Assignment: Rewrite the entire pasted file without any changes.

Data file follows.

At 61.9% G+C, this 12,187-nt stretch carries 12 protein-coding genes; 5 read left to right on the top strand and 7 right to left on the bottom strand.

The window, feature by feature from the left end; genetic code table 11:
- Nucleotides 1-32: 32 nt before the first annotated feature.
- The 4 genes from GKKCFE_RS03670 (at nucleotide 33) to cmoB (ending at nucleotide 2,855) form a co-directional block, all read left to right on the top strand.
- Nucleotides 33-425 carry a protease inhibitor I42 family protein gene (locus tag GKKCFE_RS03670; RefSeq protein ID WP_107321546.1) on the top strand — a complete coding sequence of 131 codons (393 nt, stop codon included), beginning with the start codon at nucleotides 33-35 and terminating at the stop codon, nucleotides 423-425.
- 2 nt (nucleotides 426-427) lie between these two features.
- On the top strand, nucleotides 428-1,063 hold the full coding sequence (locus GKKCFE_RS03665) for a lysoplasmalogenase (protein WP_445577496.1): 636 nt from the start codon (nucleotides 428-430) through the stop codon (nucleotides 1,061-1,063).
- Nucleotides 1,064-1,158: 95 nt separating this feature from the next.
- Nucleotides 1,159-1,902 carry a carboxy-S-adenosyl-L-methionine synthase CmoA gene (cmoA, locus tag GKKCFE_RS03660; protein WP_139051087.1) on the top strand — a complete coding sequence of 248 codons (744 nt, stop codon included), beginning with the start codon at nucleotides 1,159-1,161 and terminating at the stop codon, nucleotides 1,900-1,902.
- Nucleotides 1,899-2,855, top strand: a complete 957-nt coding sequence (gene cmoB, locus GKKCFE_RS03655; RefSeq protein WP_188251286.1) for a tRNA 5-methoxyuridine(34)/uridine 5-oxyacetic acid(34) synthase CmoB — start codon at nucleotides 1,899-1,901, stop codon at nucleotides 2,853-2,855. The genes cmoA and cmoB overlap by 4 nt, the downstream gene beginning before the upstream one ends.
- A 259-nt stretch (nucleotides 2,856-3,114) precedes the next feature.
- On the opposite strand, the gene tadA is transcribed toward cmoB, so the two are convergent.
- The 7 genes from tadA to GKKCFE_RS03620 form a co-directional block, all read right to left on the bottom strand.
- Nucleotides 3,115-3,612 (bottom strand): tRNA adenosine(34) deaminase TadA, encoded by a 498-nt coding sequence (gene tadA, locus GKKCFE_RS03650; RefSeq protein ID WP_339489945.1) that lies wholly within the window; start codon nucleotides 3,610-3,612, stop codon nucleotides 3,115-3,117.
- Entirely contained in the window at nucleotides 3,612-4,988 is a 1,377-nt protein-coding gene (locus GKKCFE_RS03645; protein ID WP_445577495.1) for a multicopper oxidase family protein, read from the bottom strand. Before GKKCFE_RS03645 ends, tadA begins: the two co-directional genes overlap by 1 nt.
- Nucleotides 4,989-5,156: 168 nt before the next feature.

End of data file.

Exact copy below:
At 61.9% G+C, this 12,187-nt stretch carries 12 protein-coding genes; 5 read left to right on the top strand and 7 right to left on the bottom strand.

The window, feature by feature from the left end; genetic code table 11:
- Nucleotides 1-32: 32 nt before the first annotated feature.
- The 4 genes from GKKCFE_RS03670 (at nucleotide 33) to cmoB (ending at nucleotide 2,855) form a co-directional block, all read left to right on the top strand.
- Nucleotides 33-425 carry a protease inhibitor I42 family protein gene (locus tag GKKCFE_RS03670; RefSeq protein ID WP_107321546.1) on the top strand — a complete coding sequence of 131 codons (393 nt, stop codon included), beginning with the start codon at nucleotides 33-35 and terminating at the stop codon, nucleotides 423-425.
- 2 nt (nucleotides 426-427) lie between these two features.
- On the top strand, nucleotides 428-1,063 hold the full coding sequence (locus GKKCFE_RS03665) for a lysoplasmalogenase (protein WP_445577496.1): 636 nt from the start codon (nucleotides 428-430) through the stop codon (nucleotides 1,061-1,063).
- Nucleotides 1,064-1,158: 95 nt separating this feature from the next.
- Nucleotides 1,159-1,902 carry a carboxy-S-adenosyl-L-methionine synthase CmoA gene (cmoA, locus tag GKKCFE_RS03660; protein WP_139051087.1) on the top strand — a complete coding sequence of 248 codons (744 nt, stop codon included), beginning with the start codon at nucleotides 1,159-1,161 and terminating at the stop codon, nucleotides 1,900-1,902.
- Nucleotides 1,899-2,855, top strand: a complete 957-nt coding sequence (gene cmoB, locus GKKCFE_RS03655; RefSeq protein WP_188251286.1) for a tRNA 5-methoxyuridine(34)/uridine 5-oxyacetic acid(34) synthase CmoB — start codon at nucleotides 1,899-1,901, stop codon at nucleotides 2,853-2,855. The genes cmoA and cmoB overlap by 4 nt, the downstream gene beginning before the upstream one ends.
- A 259-nt stretch (nucleotides 2,856-3,114) precedes the next feature.
- On the opposite strand, the gene tadA is transcribed toward cmoB, so the two are convergent.
- The 7 genes from tadA to GKKCFE_RS03620 form a co-directional block, all read right to left on the bottom strand.
- Nucleotides 3,115-3,612 (bottom strand): tRNA adenosine(34) deaminase TadA, encoded by a 498-nt coding sequence (gene tadA, locus GKKCFE_RS03650; RefSeq protein ID WP_339489945.1) that lies wholly within the window; start codon nucleotides 3,610-3,612, stop codon nucleotides 3,115-3,117.
- Entirely contained in the window at nucleotides 3,612-4,988 is a 1,377-nt protein-coding gene (locus GKKCFE_RS03645; protein ID WP_445577495.1) for a multicopper oxidase family protein, read from the bottom strand. Before GKKCFE_RS03645 ends, tadA begins: the two co-directional genes overlap by 1 nt.
- Nucleotides 4,989-5,156: 168 nt before the next feature.